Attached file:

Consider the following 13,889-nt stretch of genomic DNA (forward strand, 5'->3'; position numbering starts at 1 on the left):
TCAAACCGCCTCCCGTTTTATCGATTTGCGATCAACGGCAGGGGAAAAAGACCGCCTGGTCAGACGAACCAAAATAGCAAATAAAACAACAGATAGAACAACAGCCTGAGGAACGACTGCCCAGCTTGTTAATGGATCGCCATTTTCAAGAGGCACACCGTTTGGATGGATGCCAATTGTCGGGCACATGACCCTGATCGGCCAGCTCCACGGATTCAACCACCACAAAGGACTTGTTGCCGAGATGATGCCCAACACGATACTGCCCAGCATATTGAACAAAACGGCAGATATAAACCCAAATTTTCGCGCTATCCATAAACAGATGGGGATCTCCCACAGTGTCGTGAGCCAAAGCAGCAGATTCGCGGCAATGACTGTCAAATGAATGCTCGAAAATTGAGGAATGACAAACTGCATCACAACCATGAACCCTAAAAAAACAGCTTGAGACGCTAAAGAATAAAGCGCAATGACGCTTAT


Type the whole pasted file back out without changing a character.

Consider the following 13,889-nt stretch of genomic DNA (forward strand, 5'->3'; position numbering starts at 1 on the left):
TCAAACCGCCTCCCGTTTTATCGATTTGCGATCAACGGCAGGGGAAAAAGACCGCCTGGTCAGACGAACCAAAATAGCAAATAAAACAACAGATAGAACAACAGCCTGAGGAACGACTGCCCAGCTTGTTAATGGATCGCCATTTTCAAGAGGCACACCGTTTGGATGGATGCCAATTGTCGGGCACATGACCCTGATCGGCCAGCTCCACGGATTCAACCACCACAAAGGACTTGTTGCCGAGATGATGCCCAACACGATACTGCCCAGCATATTGAACAAAACGGCAGATATAAACCCAAATTTTCGCGCTATCCATAAACAGATGGGGATCTCCCACAGTGTCGTGAGCCAAAGCAGCAGATTCGCGGCAATGACTGTCAAATGAATGCTCGAAAATTGAGGAATGACAAACTGCATCACAACCATGAACCCTAAAAAAACAGCTTGAGACGCTAAAGAATAAAGCGCAATGACGCTTAT